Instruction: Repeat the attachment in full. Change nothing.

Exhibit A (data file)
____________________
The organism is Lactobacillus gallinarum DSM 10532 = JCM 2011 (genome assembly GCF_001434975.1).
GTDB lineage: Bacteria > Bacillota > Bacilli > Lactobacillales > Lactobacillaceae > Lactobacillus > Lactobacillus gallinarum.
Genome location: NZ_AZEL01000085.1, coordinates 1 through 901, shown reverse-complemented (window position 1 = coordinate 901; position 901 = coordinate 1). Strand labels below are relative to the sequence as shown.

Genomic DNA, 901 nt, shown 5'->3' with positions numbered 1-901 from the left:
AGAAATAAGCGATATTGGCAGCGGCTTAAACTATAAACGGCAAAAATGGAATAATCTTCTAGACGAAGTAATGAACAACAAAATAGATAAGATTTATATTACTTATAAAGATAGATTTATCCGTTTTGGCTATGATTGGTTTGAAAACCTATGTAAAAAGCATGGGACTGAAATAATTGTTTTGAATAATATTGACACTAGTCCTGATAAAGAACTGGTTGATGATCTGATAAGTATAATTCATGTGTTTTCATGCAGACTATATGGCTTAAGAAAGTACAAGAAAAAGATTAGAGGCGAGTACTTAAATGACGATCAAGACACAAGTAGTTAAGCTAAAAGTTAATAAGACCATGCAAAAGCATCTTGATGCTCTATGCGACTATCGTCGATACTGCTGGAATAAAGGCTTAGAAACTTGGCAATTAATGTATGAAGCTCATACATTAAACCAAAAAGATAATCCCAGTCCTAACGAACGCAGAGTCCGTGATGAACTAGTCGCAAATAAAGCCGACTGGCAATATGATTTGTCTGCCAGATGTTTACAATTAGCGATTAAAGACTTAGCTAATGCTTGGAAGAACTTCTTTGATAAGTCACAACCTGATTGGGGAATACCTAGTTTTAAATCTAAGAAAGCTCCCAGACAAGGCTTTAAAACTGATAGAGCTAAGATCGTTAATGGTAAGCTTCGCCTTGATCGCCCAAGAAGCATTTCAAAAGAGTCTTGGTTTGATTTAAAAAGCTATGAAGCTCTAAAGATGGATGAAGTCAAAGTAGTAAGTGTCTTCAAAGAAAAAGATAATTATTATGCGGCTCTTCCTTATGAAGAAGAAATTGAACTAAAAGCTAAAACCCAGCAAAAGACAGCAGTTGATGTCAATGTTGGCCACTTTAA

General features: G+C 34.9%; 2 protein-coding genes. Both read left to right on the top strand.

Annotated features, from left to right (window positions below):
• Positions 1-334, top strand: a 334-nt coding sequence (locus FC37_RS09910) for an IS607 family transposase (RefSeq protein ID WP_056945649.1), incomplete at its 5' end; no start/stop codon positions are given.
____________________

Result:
The organism is Lactobacillus gallinarum DSM 10532 = JCM 2011 (genome assembly GCF_001434975.1).
GTDB lineage: Bacteria > Bacillota > Bacilli > Lactobacillales > Lactobacillaceae > Lactobacillus > Lactobacillus gallinarum.
Genome location: NZ_AZEL01000085.1, coordinates 1 through 901, shown reverse-complemented (window position 1 = coordinate 901; position 901 = coordinate 1). Strand labels below are relative to the sequence as shown.

Genomic DNA, 901 nt, shown 5'->3' with positions numbered 1-901 from the left:
AGAAATAAGCGATATTGGCAGCGGCTTAAACTATAAACGGCAAAAATGGAATAATCTTCTAGACGAAGTAATGAACAACAAAATAGATAAGATTTATATTACTTATAAAGATAGATTTATCCGTTTTGGCTATGATTGGTTTGAAAACCTATGTAAAAAGCATGGGACTGAAATAATTGTTTTGAATAATATTGACACTAGTCCTGATAAAGAACTGGTTGATGATCTGATAAGTATAATTCATGTGTTTTCATGCAGACTATATGGCTTAAGAAAGTACAAGAAAAAGATTAGAGGCGAGTACTTAAATGACGATCAAGACACAAGTAGTTAAGCTAAAAGTTAATAAGACCATGCAAAAGCATCTTGATGCTCTATGCGACTATCGTCGATACTGCTGGAATAAAGGCTTAGAAACTTGGCAATTAATGTATGAAGCTCATACATTAAACCAAAAAGATAATCCCAGTCCTAACGAACGCAGAGTCCGTGATGAACTAGTCGCAAATAAAGCCGACTGGCAATATGATTTGTCTGCCAGATGTTTACAATTAGCGATTAAAGACTTAGCTAATGCTTGGAAGAACTTCTTTGATAAGTCACAACCTGATTGGGGAATACCTAGTTTTAAATCTAAGAAAGCTCCCAGACAAGGCTTTAAAACTGATAGAGCTAAGATCGTTAATGGTAAGCTTCGCCTTGATCGCCCAAGAAGCATTTCAAAAGAGTCTTGGTTTGATTTAAAAAGCTATGAAGCTCTAAAGATGGATGAAGTCAAAGTAGTAAGTGTCTTCAAAGAAAAAGATAATTATTATGCGGCTCTTCCTTATGAAGAAGAAATTGAACTAAAAGCTAAAACCCAGCAAAAGACAGCAGTTGATGTCAATGTTGGCCACTTTAA

General features: G+C 34.9%; 2 protein-coding genes. Both read left to right on the top strand.

Annotated features, from left to right (window positions below):
• Positions 1-334, top strand: a 334-nt coding sequence (locus FC37_RS09910) for an IS607 family transposase (RefSeq protein ID WP_056945649.1), incomplete at its 5' end; no start/stop codon positions are given.